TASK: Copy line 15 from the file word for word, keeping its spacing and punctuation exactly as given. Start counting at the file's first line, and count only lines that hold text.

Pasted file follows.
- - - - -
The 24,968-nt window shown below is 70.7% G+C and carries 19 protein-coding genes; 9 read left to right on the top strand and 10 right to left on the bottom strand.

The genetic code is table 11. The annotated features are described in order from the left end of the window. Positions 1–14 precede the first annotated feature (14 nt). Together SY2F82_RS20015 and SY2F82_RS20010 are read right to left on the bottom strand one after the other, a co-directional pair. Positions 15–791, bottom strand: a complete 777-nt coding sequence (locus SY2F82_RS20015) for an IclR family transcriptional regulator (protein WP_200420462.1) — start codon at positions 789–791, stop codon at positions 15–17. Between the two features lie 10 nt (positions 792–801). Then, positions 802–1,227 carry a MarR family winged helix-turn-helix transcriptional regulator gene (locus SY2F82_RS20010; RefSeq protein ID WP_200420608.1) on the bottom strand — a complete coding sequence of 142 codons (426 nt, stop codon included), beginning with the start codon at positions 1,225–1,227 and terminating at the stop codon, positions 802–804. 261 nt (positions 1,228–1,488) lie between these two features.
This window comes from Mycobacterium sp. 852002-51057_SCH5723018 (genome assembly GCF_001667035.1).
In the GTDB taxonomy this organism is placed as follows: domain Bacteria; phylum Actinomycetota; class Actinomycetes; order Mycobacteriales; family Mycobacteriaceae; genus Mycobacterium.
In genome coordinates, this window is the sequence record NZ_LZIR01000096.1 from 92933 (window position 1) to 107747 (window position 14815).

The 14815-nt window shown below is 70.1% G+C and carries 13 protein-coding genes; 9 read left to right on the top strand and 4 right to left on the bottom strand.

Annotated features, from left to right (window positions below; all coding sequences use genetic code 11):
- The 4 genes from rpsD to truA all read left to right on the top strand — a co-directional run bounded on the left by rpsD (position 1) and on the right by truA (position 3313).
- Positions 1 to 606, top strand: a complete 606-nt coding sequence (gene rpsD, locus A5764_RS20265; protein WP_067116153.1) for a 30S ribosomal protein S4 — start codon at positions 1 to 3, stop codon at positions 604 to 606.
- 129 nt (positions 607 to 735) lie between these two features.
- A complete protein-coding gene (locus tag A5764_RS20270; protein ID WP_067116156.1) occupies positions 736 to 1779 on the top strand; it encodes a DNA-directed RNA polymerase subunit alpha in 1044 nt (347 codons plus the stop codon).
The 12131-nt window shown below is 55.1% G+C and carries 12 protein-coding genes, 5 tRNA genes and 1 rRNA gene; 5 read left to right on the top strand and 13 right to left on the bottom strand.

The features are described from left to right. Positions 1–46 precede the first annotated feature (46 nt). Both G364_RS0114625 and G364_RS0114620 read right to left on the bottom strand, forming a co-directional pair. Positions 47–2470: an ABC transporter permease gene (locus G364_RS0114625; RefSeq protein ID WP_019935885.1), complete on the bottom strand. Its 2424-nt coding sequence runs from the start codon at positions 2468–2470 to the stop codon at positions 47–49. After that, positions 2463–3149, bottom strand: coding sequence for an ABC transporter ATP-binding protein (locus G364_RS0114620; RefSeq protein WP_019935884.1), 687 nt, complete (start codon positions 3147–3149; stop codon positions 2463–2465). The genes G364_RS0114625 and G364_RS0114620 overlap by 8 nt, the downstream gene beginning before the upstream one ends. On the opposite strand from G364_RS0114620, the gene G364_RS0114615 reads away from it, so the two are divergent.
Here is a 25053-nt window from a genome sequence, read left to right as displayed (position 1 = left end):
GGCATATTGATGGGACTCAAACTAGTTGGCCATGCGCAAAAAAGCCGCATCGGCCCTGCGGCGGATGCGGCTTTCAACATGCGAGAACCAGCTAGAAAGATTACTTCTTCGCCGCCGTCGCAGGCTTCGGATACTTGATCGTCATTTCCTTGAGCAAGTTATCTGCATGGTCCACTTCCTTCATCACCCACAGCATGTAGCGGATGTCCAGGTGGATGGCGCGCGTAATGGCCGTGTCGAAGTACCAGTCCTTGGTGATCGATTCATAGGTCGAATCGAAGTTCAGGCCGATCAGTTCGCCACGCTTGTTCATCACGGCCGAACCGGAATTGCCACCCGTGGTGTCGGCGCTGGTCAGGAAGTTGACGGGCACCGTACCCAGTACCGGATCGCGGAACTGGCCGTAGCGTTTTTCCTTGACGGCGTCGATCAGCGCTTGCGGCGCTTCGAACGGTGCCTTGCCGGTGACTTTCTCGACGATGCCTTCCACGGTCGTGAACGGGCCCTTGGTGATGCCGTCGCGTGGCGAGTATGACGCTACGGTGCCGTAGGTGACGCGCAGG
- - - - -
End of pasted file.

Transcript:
GGCATATTGATGGGACTCAAACTAGTTGGCCATGCGCAAAAAAGCCGCATCGGCCCTGCGGCGGATGCGGCTTTCAACATGCGAGAACCAGCTAGAAAGATTACTTCTTCGCCGCCGTCGCAGGCTTCGGATACTTGATCGTCATTTCCTTGAGCAAGTTATCTGCATGGTCCACTTCCTTCATCACCCACAGCATGTAGCGGATGTCCAGGTGGATGGCGCGCGTAATGGCCGTGTCGAAGTACCAGTCCTTGGTGATCGATTCATAGGTCGAATCGAAGTTCAGGCCGATCAGTTCGCCACGCTTGTTCATCACGGCCGAACCGGAATTGCCACCCGTGGTGTCGGCGCTGGTCAGGAAGTTGACGGGCACCGTACCCAGTACCGGATCGCGGAACTGGCCGTAGCGTTTTTCCTTGACGGCGTCGATCAGCGCTTGCGGCGCTTCGAACGGTGCCTTGCCGGTGACTTTCTCGACGATGCCTTCCACGGTCGTGAACGGGCCCTTGGTGATGCCGTCGCGTGGCGAGTATGACGCTACGGTGCCGTAGGTGACGCGCAGG